Betsy Robinson, author of funny literary stories about flawed people, is a perpetual seeker of truth.

From books to music to theater and fine art, from online TV to DVDs, this blog takes a look at current culture through a spiritual perspective — with a touch of humor.

Materials under the "review" tag are a mix of free review copies (books, DVDs, etc.) in exchange for a review, to library copies, to materials and tickets I've paid for.


A Really Bad Hair Day (Feb. 13 blog)

The Art of Collapsing (Feb. 6 blog)

Life is only temporary says Evan Handler (Jan. 28 blog)

The New World of Finance (Jan. 28 blog)

All about growing up in a cult (April 16 blog)

Fierce Giving (Jan. 8 blog)

(Copyright © 2008-2014 Betsy Robinson. All rights reserved)

Notes from a Crusty Seeker

Tulips and a Request for a Slight Alteration

April 15, 2009

Tags: Unemployment, fun, healing

“Here’s the thing,” I seem to be saying. “I really like flowers, but my eyes no longer open enough to fully enjoy their colorful fluorescence because of my gravity-challenged brows. And I think, doctor, I sincerely believe that I should be given an eye job for medicinal purposes — fully paid for by insurance, of course. Don’t you agree?

“Also, in this crummy job market, doctor, I do believe that having plastic surgery on my droopy lids could give me a boost, possibly even taking me off the dole, which would be extremely good for our economy. Speaking of which, is there something in the Stimulus Package for this? Eye stimulation or face stimulation or some kind of orgasmic stimulation to make people of a certain age more attractive or at least employable to those youngsters who are doing the hiring?

“I’m not an aggressive person, doctor. I learned this morning from a P.R. professional that my laid-back-ness and non-aggressive droopy lids are not a particularly good thing. Most people want aggressive people with steely lidless eyes who can multi-task while twittering and social networking. I’m more of your quiet, concentrated workhorse with a sense of humor type, so I think it would be best if you wrote me a prescription for eyelid surgery immediately. I hope my insistence is not too aggressive.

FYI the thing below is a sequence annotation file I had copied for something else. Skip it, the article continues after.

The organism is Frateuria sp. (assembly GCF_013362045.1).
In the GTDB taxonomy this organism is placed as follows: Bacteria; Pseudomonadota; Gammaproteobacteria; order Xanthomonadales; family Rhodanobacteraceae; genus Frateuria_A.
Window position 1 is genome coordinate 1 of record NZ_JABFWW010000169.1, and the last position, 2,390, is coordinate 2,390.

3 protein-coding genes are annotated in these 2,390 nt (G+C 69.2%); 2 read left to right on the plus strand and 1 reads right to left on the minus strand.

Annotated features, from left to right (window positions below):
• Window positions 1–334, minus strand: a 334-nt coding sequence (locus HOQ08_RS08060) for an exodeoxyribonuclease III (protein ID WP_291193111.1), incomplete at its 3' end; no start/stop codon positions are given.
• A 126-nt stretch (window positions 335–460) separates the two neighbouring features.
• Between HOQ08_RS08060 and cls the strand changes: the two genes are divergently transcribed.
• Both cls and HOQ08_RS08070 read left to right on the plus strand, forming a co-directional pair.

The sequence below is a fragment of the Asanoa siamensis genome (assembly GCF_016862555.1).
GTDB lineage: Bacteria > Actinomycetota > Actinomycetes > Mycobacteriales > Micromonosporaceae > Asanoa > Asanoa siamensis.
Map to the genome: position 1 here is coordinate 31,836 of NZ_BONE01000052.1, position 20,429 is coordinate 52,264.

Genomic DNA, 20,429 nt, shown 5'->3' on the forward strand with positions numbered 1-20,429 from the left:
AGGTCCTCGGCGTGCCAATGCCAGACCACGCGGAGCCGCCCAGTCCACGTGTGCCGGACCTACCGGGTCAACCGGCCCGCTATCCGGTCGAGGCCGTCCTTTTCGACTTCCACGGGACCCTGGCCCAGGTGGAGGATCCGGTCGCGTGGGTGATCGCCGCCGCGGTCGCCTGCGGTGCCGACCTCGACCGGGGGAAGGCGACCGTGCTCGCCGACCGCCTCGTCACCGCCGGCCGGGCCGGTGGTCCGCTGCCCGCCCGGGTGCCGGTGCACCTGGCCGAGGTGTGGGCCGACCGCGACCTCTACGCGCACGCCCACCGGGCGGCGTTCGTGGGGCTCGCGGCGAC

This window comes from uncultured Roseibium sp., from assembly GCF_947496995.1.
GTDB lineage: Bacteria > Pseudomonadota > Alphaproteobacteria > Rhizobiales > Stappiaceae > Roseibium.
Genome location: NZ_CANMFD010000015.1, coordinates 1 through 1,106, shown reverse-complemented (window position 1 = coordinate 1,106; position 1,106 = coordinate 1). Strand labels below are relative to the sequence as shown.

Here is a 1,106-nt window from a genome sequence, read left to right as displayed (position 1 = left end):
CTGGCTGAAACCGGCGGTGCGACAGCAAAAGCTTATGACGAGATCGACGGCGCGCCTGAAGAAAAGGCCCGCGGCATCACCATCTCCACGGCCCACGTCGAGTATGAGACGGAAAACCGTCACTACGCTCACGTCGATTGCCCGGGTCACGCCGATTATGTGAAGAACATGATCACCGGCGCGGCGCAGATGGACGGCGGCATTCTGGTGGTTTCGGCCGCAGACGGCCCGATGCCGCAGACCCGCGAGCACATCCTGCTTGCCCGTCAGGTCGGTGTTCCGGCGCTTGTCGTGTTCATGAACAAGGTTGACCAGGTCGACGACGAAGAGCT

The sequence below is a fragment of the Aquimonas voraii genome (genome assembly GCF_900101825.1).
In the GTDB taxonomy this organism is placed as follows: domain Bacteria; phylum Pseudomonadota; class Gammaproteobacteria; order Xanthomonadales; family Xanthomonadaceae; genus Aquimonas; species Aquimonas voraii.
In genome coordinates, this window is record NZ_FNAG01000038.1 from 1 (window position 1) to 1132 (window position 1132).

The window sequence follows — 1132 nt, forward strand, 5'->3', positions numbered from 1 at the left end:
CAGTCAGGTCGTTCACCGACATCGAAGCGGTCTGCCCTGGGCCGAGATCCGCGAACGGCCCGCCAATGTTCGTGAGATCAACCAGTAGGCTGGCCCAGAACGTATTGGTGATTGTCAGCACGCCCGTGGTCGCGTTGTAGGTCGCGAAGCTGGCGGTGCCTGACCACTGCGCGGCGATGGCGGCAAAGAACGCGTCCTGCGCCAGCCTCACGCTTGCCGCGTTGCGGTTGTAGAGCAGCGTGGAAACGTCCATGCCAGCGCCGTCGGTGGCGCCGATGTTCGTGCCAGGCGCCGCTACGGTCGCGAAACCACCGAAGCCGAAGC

“There was a recent psychological study about how if you meditate on an image, you may temporarily boost your “visuospatial abilities” — which could make me an even better workhorse, while increasing my enjoyment of the garden, therefore adding to my overall health —which you, my dear doctor, know is a medical necessity.

“Another study — which I reported on when I had a job and less droopy lids — says that tomatoes are great for avoiding cancer, and in this photo I have four tomato plants in my bag which I intend to grow illegally — I won’t tell you where. Although I’m not aggressive, I am a very with-it kind of gal who believes in local sustainability and thus I intend to farm.

“I intend to eat my tomatoes, doctor. All of them. But if you will write me a prescription for droopy lid surgery, I will promise to save some for you.

“I will also tell you where the tulips blaze. They’re at the West Side Community Garden on 89th Street between Columbus and Amsterdam Avenues in Manhattan, which has been serving the community — without regard to age, gender, sexual preference, HIV or droopy-eye status — since 1973. Many of the gardeners there have many wrinkles. Wrinkled gardeners are swell and generous people. So are the unwrinkled ones — one of whom, by the name of Alison Yobage, took this photo. Starting in June, there will be concerts at the garden. Whether you’re wrinkled or smooth, aggressive or laid back, employed or on the dole, you can come to this garden. Gardeners will accept you however you are. Gardeners rock. Gardeners should run the world!

"Now about that prescription . . .”

Selected Works

Big Moose Prize-winning novel
a funny, sometimes sad, story of negotiating life without a clue

New on Kindle--a funny book for foodies who are committed to self-change through self-awareness
an epistolary memoir ... sort of
A funny and moving little book for anyone who's had a mother or struggled with being human.
anthology of stories and plays
includes Darleen Dances and stories below

1-act play

short story
the problem with worrying about the future

true story
Why I don't believe in death.

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